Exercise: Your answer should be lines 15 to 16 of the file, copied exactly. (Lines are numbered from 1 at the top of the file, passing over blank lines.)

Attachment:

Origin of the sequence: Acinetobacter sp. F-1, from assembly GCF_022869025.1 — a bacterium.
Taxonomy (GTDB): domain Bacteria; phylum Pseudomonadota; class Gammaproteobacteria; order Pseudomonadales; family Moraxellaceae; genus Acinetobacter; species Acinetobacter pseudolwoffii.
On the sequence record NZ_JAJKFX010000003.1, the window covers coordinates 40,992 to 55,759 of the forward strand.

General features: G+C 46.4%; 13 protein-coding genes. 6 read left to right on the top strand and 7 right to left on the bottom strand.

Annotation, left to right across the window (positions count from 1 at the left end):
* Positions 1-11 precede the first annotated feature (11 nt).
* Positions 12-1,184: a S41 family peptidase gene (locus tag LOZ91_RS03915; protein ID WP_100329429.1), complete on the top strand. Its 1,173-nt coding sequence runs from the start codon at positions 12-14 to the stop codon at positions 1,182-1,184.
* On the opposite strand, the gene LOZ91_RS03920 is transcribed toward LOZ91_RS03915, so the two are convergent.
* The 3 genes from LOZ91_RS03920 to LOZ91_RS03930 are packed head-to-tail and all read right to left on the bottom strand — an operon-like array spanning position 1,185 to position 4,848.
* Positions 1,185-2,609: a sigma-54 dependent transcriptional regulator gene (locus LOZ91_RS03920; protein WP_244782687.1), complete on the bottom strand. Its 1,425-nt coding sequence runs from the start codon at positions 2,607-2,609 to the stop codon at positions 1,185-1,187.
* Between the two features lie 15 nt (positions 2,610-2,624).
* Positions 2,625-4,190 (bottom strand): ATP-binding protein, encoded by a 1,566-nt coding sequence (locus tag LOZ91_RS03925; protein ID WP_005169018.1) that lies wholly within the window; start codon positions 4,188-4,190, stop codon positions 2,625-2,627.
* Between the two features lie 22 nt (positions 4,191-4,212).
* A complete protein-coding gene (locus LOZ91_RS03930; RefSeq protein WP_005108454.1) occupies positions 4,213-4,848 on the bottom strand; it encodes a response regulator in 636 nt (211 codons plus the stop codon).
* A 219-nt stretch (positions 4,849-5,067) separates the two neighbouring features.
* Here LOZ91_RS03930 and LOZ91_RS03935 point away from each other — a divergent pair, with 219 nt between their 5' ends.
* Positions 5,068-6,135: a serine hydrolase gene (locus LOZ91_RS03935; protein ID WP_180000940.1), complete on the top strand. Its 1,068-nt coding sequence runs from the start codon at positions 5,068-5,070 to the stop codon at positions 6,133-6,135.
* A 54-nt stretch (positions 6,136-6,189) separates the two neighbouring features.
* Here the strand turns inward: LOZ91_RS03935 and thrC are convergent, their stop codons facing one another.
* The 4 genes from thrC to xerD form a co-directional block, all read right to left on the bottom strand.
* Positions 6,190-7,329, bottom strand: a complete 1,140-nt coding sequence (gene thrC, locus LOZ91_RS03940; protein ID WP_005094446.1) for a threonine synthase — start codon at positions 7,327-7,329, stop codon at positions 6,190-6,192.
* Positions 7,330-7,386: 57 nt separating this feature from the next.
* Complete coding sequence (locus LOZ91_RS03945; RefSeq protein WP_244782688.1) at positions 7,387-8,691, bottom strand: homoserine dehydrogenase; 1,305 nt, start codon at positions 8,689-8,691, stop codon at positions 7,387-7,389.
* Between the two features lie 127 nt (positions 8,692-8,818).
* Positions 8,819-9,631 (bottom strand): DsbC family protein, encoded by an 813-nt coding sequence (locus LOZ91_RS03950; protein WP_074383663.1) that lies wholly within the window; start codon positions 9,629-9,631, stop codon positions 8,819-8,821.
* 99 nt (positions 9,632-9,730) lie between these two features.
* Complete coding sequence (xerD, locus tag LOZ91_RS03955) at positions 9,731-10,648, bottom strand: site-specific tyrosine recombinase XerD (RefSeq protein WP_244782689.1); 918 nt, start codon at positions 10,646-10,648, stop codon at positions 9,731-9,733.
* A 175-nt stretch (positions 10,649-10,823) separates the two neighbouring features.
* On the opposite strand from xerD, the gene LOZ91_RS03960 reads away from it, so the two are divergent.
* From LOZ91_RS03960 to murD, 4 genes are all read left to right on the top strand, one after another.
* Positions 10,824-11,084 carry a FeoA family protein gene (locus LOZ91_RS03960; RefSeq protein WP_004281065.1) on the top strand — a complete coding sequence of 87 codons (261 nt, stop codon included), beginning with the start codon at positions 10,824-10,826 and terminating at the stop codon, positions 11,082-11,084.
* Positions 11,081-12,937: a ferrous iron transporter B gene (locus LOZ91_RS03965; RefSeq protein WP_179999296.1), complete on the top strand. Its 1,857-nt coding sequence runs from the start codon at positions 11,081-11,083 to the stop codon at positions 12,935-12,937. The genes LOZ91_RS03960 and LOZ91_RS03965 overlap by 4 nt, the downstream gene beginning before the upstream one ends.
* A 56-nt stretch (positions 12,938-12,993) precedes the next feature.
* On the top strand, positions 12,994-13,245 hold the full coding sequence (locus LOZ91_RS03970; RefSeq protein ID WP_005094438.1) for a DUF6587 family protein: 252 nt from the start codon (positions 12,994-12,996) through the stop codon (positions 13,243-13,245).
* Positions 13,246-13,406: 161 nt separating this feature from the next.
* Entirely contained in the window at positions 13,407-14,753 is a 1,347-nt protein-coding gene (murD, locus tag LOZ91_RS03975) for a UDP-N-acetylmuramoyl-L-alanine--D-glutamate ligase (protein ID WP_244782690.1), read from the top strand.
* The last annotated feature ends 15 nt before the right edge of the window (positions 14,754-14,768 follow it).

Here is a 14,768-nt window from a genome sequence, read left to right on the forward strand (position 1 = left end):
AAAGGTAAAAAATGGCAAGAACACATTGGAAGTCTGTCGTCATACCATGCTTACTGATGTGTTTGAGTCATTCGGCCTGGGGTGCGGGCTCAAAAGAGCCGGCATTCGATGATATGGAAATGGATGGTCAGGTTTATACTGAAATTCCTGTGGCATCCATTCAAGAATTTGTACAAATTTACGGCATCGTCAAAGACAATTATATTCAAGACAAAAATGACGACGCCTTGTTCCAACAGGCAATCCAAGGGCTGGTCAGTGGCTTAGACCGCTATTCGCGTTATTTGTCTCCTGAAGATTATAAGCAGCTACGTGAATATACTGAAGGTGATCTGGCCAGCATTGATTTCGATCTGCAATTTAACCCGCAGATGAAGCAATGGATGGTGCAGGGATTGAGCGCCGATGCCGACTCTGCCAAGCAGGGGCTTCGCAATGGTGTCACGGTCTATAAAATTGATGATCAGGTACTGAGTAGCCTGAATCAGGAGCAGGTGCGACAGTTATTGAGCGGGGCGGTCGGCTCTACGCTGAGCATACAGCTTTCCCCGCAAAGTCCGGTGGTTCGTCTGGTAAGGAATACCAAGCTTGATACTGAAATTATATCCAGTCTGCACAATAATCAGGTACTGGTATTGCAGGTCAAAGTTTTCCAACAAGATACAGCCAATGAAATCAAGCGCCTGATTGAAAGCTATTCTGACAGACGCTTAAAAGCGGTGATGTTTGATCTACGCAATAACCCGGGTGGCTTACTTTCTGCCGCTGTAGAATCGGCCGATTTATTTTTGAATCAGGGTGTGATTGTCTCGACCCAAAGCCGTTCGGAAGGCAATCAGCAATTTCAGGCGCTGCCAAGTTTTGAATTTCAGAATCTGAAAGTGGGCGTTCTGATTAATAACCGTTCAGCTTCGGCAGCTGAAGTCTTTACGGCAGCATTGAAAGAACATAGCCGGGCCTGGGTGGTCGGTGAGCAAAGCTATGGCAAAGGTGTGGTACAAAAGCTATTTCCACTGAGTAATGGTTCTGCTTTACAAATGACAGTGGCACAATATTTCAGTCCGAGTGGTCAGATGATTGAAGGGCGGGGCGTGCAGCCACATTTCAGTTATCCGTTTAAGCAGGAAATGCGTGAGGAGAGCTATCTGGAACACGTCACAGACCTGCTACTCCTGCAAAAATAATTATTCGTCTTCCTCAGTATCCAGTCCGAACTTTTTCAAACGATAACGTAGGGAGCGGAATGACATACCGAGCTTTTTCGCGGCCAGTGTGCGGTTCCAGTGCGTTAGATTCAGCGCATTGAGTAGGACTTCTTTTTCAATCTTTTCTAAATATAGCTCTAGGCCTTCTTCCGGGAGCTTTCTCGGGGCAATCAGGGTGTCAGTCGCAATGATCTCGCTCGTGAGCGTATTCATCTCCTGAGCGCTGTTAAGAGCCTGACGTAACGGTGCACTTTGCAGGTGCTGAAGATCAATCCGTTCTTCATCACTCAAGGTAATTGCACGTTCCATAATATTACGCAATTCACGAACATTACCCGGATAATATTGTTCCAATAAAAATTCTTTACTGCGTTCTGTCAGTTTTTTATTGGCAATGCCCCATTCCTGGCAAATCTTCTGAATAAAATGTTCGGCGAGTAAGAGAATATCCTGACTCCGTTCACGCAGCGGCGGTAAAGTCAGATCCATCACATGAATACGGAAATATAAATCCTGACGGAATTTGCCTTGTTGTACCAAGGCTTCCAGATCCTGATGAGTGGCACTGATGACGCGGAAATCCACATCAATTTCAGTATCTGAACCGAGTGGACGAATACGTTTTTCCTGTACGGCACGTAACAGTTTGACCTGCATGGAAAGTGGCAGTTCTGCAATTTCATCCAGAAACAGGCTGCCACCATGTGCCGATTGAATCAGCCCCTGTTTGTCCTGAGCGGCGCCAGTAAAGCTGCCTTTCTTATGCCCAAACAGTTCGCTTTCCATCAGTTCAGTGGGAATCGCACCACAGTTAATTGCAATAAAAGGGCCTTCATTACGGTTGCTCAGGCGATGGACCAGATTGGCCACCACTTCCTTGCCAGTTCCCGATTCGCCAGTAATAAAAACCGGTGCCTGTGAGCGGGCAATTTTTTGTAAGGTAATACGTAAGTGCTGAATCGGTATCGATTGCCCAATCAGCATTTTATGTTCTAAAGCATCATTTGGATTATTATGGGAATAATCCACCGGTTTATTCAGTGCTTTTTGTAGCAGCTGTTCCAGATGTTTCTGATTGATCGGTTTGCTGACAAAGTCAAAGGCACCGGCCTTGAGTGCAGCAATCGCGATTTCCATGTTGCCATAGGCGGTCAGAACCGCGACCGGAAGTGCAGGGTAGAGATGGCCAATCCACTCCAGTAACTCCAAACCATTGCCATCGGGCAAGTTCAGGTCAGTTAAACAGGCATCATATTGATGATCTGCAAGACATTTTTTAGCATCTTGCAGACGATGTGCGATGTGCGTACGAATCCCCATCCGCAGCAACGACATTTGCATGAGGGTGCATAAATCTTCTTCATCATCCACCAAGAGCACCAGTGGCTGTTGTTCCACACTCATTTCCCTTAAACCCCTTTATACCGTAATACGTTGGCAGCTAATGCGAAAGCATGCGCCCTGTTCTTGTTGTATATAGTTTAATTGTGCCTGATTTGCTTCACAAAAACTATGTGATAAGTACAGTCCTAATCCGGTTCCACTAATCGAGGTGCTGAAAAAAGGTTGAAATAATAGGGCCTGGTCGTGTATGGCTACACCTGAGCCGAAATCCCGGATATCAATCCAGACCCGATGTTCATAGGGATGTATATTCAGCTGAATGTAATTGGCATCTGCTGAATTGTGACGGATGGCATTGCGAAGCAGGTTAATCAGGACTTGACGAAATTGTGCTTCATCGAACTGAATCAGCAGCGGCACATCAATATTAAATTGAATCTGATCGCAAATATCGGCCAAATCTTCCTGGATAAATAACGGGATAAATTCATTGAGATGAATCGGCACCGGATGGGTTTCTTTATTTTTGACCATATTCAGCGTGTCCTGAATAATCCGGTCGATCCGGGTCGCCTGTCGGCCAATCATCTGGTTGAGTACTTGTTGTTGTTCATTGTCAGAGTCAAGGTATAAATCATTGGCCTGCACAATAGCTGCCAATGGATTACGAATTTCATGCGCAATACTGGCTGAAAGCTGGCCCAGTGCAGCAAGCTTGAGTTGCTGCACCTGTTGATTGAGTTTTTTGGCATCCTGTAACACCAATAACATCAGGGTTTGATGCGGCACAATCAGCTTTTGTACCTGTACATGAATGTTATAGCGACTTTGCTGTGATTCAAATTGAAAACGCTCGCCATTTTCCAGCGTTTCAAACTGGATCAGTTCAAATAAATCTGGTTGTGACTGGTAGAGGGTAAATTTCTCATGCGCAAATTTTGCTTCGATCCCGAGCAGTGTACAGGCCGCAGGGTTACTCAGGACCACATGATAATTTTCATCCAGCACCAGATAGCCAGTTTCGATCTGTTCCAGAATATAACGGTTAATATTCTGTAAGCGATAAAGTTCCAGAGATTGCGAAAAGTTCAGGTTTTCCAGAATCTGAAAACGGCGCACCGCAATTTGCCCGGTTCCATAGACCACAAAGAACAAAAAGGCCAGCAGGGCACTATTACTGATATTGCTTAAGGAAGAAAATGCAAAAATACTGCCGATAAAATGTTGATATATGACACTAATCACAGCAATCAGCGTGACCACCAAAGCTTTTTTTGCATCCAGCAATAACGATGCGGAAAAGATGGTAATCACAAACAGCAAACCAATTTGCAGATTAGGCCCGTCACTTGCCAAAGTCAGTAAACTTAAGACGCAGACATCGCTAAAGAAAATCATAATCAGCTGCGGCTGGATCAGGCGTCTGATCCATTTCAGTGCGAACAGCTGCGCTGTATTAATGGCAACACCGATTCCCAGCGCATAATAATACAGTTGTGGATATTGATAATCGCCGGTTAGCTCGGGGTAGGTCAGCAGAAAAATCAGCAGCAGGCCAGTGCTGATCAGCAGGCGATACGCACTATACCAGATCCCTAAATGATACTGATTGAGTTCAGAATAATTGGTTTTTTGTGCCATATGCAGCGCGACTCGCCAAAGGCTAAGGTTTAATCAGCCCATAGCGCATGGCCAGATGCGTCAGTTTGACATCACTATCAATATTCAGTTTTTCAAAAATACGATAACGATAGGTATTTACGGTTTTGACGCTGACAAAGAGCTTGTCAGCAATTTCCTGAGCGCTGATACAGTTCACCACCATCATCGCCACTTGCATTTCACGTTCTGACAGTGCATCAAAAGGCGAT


* A 219-nt stretch (positions 4,849-5,067) separates the two neighbouring features.
* Here LOZ91_RS03930 and LOZ91_RS03935 point away from each other — a divergent pair, with 219 nt between their 5' ends.